DEAR DR. FOX: I recently read the letter in which C.H. related the condition his Belgian shepherd was in when purchased from a breeder. The dog was in poor shape -- skinny, poor coat, bad teeth and her vocal cords had been cut. The writer said he reported it to the American Kennel Club shortly after he got her, but the AKC did nothing. Your reply cited AKC being a dog registry only, not an advocacy group.
From the writer's letter, it does not appear that he contacted the police or any other animal organizations to report animal cruelty and abuse. In your reply, you did not address the animal cruelty and his failure to report it and the breeders to the proper authorities. Failure to report these people allows the perpetrators to continue their vile practices with no repercussions.
Human beings need to stand up for dogs -- and ALL animals. People need to stop buying from breeders; adopt from shelters to put breeders out of business! -- K.K., St. Louis
DEAR K.K.: I agree with you that contacting local animal protection organizations and authorities is more likely to get an immediate response. (I will be writing a column about reporting to the American Kennel Club soon.)
One problem, though, is that local agencies are often not interested or reticent to prosecute and have few resources to seize and house neglected and abused animals, especially from the commercial puppy mill breeders.
Then there is the virtually unmonitored online market for purebred pups, which I vehemently oppose. I agree with you: Adopt from your local shelter first. Anyone wishing for a particular breed or mixed-breed might well find one there or on Petfinder.com. If you go to a local breeder, insist on seeing the parents and evaluating their temperaments and how well they are being cared for.
DEAR DR. FOX: I'm following the Fox Wood Wildlife Rescue protocol for treating a wild fox with mange, and the fox is growing fur again. The protocol consists of 11 doses of ivermectin in hot dogs. I use a very small amount of horse ivermectin, which I got from my daughter, who is a veterinarian, and it's working. Thanks for your advice. -- L.L.
DEAR L.L.: Yes, this product does work well and can help rid the fox of some other parasites, too.
It is heartbreaking to see wild animals afflicted with skin-destroying, infection-spreading, fur-removing and disfiguring sarcoptic mange -- known as scabies in humans. I call it the mad itch. However, in some states, you could be arrested for interfering with wildlife. Indeed, in wildlife circles, there is a debate going on about interfering and intervention, including treating wolves for mange and releasing a healthy pack on Isle Royale National Park, where the moose population is at risk from overcrowding, or letting nature take its course.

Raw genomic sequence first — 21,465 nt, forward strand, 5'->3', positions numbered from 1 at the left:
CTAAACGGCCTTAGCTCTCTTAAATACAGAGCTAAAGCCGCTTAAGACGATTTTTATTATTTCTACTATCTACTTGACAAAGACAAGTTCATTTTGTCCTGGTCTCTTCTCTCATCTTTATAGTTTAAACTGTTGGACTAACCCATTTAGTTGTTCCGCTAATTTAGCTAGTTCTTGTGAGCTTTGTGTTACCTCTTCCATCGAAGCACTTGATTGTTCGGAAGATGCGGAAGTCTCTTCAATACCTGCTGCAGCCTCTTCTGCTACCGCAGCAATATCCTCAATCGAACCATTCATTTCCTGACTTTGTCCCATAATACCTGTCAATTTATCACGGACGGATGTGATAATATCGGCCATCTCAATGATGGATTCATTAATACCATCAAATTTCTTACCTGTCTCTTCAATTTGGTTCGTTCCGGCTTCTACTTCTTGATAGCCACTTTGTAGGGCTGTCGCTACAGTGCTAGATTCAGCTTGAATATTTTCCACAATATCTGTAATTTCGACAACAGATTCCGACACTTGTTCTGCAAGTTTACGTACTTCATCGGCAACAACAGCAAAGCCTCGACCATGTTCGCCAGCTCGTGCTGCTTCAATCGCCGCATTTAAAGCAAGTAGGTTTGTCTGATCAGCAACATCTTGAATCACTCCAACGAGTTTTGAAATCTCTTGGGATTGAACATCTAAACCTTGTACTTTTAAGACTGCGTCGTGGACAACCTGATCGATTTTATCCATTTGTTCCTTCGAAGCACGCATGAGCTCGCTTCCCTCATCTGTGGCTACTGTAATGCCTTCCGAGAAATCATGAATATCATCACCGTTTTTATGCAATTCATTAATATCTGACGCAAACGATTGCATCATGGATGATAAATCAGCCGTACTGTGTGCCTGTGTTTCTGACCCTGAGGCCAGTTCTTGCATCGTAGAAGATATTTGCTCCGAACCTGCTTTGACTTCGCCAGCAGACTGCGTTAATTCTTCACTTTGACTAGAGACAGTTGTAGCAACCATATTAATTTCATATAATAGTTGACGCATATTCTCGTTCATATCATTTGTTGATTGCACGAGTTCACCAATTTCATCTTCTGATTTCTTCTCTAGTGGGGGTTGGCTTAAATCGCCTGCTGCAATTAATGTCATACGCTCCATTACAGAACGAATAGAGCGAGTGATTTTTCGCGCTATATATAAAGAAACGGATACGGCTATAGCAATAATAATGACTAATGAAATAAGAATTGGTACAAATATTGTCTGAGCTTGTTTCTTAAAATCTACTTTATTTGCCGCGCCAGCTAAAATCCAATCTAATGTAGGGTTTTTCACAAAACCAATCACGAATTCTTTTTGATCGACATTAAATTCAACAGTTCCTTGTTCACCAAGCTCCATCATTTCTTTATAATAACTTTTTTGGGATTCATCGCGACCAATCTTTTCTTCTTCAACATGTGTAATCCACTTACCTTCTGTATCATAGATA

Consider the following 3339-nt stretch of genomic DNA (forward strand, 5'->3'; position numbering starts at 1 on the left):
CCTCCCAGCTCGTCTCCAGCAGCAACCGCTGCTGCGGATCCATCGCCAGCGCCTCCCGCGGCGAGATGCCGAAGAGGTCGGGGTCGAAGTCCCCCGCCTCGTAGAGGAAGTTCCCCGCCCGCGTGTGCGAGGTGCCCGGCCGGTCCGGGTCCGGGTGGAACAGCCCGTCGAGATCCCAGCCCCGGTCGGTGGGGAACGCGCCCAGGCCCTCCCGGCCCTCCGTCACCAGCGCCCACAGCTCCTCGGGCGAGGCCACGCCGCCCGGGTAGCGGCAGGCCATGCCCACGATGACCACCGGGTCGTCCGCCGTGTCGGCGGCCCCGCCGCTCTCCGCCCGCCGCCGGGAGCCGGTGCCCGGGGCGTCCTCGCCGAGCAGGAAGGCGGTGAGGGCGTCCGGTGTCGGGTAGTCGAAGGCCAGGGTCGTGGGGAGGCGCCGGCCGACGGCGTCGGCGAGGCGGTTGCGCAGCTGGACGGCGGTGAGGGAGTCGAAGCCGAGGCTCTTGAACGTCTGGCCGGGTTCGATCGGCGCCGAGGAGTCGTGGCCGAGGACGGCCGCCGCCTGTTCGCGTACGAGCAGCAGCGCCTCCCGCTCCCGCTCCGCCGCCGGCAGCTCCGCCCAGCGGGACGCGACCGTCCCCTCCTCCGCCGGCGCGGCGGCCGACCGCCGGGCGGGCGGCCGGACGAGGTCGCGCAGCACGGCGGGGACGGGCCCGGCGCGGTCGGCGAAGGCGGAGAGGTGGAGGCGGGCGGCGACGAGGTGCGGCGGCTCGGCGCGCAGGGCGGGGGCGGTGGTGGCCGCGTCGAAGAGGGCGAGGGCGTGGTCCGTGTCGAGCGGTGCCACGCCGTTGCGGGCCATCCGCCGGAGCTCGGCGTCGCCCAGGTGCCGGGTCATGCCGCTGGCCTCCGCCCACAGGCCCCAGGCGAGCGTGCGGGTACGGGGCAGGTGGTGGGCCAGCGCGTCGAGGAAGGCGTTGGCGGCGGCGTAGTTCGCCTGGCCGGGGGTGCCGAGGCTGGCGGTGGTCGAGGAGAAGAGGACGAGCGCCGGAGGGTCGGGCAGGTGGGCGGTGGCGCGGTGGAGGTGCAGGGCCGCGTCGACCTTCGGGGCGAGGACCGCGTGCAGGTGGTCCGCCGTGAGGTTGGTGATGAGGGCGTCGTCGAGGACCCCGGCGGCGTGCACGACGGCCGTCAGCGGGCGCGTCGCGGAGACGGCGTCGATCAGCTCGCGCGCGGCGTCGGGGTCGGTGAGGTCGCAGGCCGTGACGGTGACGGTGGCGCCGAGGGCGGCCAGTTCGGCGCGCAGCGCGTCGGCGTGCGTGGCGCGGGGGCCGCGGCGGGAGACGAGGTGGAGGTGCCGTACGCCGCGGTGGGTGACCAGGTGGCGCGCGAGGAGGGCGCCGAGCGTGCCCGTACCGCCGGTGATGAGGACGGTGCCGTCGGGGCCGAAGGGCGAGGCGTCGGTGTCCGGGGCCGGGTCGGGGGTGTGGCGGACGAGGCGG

I am opposed, on ethical and humane grounds, to an across-the-board hands-off approach. In many places, wildlife needs our help more than ever. Here in Minnesota, there is no debate about planting feed for deer on private property and putting feed out for them in bad winters -- as much for the hunters as for the deer. Yet it is taboo to treat wolves, coyotes and foxes ravaged with the mange.
For too long, wildlife species under state and federal management have been managed from a human-centered perspective in terms of value for fur trapping, sport and trophy hunting or risk to livestock. So these animals are systematically exterminated with traps, cyanide guns and poison bait. The virtual extermination of the wolf across much of the U.S. has enabled the coyote population to explode, which has reduced the red fox and other small carnivore populations.
BOOK REVIEW: "Proboscidea -- The Emotional Lives of Elephants" by Hamish John Appleby
The beauty of this book is a reflection of the author's sensibilities as an artist and empathic spirit. The layout is engaging, and the high-quality images of the Asian elephants in Sri Lanka is captivating and riveting. To be able to seize such fleeting moments with evident consistency is a quality of photography calling for prescience: knowing, through careful observation and feeling, what the subject is going to do next. Hamish John Appleby is a rare master of that.
Appleby's skill in capturing the spirit and essence of being of these ancient, distant cousins of ours was enabled by his evident affection and respect.
This book is a call for liberation and safe sanctuaries for elephants. In itself, as a green, carbon-neutral print production, it is a beautiful collectible. "Proboscidea -- The Emotional Lives of Elephants" is a tribute to their living presence and a public appeal for much-needed funding of elephant CPR (conservation, preservation and recovery).
The book price is $80 plus shipping costs. The price tag is a result of a totally recycled paper book, made in Germany with nontoxic inks, under fair conditions, with a special climate-neutral stamp. All proceeds go to the Elephant Transit home. Visit proboscidea.elze.org/en/ for more information.
(Send all mail to email@example.com or to Dr. Michael Fox in care of Universal Uclick, 1130 Walnut St., Kansas City, MO 64106. The volume of mail received prohibits personal replies, but questions and comments of general interest will be discussed in future columns.
Visit Dr. Fox's website at DrFoxVet.net.)